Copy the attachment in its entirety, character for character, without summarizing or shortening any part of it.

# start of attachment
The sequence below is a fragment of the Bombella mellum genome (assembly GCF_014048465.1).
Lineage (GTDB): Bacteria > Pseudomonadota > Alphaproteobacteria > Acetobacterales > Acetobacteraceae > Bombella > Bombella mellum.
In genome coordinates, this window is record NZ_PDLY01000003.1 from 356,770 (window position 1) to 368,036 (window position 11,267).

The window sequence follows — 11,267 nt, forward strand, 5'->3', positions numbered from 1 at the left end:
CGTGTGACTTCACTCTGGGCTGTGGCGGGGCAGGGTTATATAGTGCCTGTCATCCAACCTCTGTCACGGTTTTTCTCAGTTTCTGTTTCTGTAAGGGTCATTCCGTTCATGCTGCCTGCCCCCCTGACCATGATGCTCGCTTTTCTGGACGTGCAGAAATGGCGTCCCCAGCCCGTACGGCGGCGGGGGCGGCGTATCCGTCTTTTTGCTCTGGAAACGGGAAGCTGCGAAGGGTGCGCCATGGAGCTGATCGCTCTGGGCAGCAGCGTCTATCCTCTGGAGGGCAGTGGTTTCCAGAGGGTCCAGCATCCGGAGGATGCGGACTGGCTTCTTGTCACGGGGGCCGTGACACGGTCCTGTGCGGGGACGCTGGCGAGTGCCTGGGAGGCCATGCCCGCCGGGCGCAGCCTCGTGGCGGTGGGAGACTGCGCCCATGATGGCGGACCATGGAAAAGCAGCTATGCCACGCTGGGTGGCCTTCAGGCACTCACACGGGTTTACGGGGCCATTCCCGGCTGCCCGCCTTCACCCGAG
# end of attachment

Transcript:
The sequence below is a fragment of the Bombella mellum genome (assembly GCF_014048465.1).
Lineage (GTDB): Bacteria > Pseudomonadota > Alphaproteobacteria > Acetobacterales > Acetobacteraceae > Bombella > Bombella mellum.
In genome coordinates, this window is record NZ_PDLY01000003.1 from 356,770 (window position 1) to 368,036 (window position 11,267).

The window sequence follows — 11,267 nt, forward strand, 5'->3', positions numbered from 1 at the left end:
CGTGTGACTTCACTCTGGGCTGTGGCGGGGCAGGGTTATATAGTGCCTGTCATCCAACCTCTGTCACGGTTTTTCTCAGTTTCTGTTTCTGTAAGGGTCATTCCGTTCATGCTGCCTGCCCCCCTGACCATGATGCTCGCTTTTCTGGACGTGCAGAAATGGCGTCCCCAGCCCGTACGGCGGCGGGGGCGGCGTATCCGTCTTTTTGCTCTGGAAACGGGAAGCTGCGAAGGGTGCGCCATGGAGCTGATCGCTCTGGGCAGCAGCGTCTATCCTCTGGAGGGCAGTGGTTTCCAGAGGGTCCAGCATCCGGAGGATGCGGACTGGCTTCTTGTCACGGGGGCCGTGACACGGTCCTGTGCGGGGACGCTGGCGAGTGCCTGGGAGGCCATGCCCGCCGGGCGCAGCCTCGTGGCGGTGGGAGACTGCGCCCATGATGGCGGACCATGGAAAAGCAGCTATGCCACGCTGGGTGGCCTTCAGGCACTCACACGGGTTTACGGGGCCATTCCCGGCTGCCCGCCTTCACCCGAG